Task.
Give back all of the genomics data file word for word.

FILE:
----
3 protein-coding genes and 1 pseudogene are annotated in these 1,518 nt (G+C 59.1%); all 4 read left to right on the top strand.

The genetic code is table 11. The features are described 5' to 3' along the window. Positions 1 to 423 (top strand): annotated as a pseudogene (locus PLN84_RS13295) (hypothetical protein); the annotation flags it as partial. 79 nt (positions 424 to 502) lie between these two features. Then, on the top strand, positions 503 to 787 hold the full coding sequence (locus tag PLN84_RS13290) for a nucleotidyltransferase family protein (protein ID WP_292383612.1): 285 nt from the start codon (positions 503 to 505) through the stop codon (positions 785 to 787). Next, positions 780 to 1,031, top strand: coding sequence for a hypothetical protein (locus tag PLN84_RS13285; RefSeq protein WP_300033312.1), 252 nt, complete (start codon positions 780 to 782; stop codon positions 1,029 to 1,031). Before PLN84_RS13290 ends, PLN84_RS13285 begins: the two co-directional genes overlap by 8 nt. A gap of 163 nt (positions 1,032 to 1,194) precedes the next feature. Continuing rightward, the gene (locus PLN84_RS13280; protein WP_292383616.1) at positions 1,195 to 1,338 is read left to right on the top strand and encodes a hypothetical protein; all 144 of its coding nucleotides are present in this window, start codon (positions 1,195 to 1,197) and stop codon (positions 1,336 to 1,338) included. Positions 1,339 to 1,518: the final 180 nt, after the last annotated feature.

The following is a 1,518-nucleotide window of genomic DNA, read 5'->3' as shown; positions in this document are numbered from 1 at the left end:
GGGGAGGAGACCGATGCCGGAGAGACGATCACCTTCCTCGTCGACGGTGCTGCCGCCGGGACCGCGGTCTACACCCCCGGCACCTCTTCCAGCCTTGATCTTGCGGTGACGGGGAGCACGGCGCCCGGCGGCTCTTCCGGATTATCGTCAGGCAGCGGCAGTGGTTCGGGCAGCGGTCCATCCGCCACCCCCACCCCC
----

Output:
3 protein-coding genes and 1 pseudogene are annotated in these 1,518 nt (G+C 59.1%); all 4 read left to right on the top strand.

The genetic code is table 11. The features are described 5' to 3' along the window. Positions 1 to 423 (top strand): annotated as a pseudogene (locus PLN84_RS13295) (hypothetical protein); the annotation flags it as partial. 79 nt (positions 424 to 502) lie between these two features. Then, on the top strand, positions 503 to 787 hold the full coding sequence (locus tag PLN84_RS13290) for a nucleotidyltransferase family protein (protein ID WP_292383612.1): 285 nt from the start codon (positions 503 to 505) through the stop codon (positions 785 to 787). Next, positions 780 to 1,031, top strand: coding sequence for a hypothetical protein (locus tag PLN84_RS13285; RefSeq protein WP_300033312.1), 252 nt, complete (start codon positions 780 to 782; stop codon positions 1,029 to 1,031). Before PLN84_RS13290 ends, PLN84_RS13285 begins: the two co-directional genes overlap by 8 nt. A gap of 163 nt (positions 1,032 to 1,194) precedes the next feature. Continuing rightward, the gene (locus PLN84_RS13280; protein WP_292383616.1) at positions 1,195 to 1,338 is read left to right on the top strand and encodes a hypothetical protein; all 144 of its coding nucleotides are present in this window, start codon (positions 1,195 to 1,197) and stop codon (positions 1,336 to 1,338) included. Positions 1,339 to 1,518: the final 180 nt, after the last annotated feature.

The following is a 1,518-nucleotide window of genomic DNA, read 5'->3' as shown; positions in this document are numbered from 1 at the left end:
GGGGAGGAGACCGATGCCGGAGAGACGATCACCTTCCTCGTCGACGGTGCTGCCGCCGGGACCGCGGTCTACACCCCCGGCACCTCTTCCAGCCTTGATCTTGCGGTGACGGGGAGCACGGCGCCCGGCGGCTCTTCCGGATTATCGTCAGGCAGCGGCAGTGGTTCGGGCAGCGGTCCATCCGCCACCCCCACCCCC